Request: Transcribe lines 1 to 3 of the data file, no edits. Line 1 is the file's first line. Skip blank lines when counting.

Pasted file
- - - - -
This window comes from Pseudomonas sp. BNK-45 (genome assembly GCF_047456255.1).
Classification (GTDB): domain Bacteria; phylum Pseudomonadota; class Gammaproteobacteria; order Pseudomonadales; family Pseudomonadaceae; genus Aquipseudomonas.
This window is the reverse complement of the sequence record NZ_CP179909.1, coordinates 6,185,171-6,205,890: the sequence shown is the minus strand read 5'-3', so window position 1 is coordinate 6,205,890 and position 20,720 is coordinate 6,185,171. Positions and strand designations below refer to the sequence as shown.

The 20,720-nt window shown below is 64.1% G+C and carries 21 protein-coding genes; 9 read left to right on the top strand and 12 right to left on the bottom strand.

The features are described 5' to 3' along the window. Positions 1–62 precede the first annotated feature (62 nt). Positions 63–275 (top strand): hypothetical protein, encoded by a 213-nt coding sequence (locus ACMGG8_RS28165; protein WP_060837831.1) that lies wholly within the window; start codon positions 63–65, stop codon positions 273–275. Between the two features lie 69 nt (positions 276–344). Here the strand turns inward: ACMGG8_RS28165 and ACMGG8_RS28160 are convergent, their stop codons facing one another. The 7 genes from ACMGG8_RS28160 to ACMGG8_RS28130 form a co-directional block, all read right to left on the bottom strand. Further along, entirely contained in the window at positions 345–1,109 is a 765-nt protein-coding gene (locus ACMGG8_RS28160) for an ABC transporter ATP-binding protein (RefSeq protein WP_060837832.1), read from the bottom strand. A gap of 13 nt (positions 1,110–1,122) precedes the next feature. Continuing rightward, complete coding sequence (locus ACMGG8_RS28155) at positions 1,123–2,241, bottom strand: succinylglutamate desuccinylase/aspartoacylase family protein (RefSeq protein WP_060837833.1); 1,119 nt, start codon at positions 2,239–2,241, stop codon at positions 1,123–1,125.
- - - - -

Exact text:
This window comes from Pseudomonas sp. BNK-45 (genome assembly GCF_047456255.1).
Classification (GTDB): domain Bacteria; phylum Pseudomonadota; class Gammaproteobacteria; order Pseudomonadales; family Pseudomonadaceae; genus Aquipseudomonas.
This window is the reverse complement of the sequence record NZ_CP179909.1, coordinates 6,185,171-6,205,890: the sequence shown is the minus strand read 5'-3', so window position 1 is coordinate 6,205,890 and position 20,720 is coordinate 6,185,171. Positions and strand designations below refer to the sequence as shown.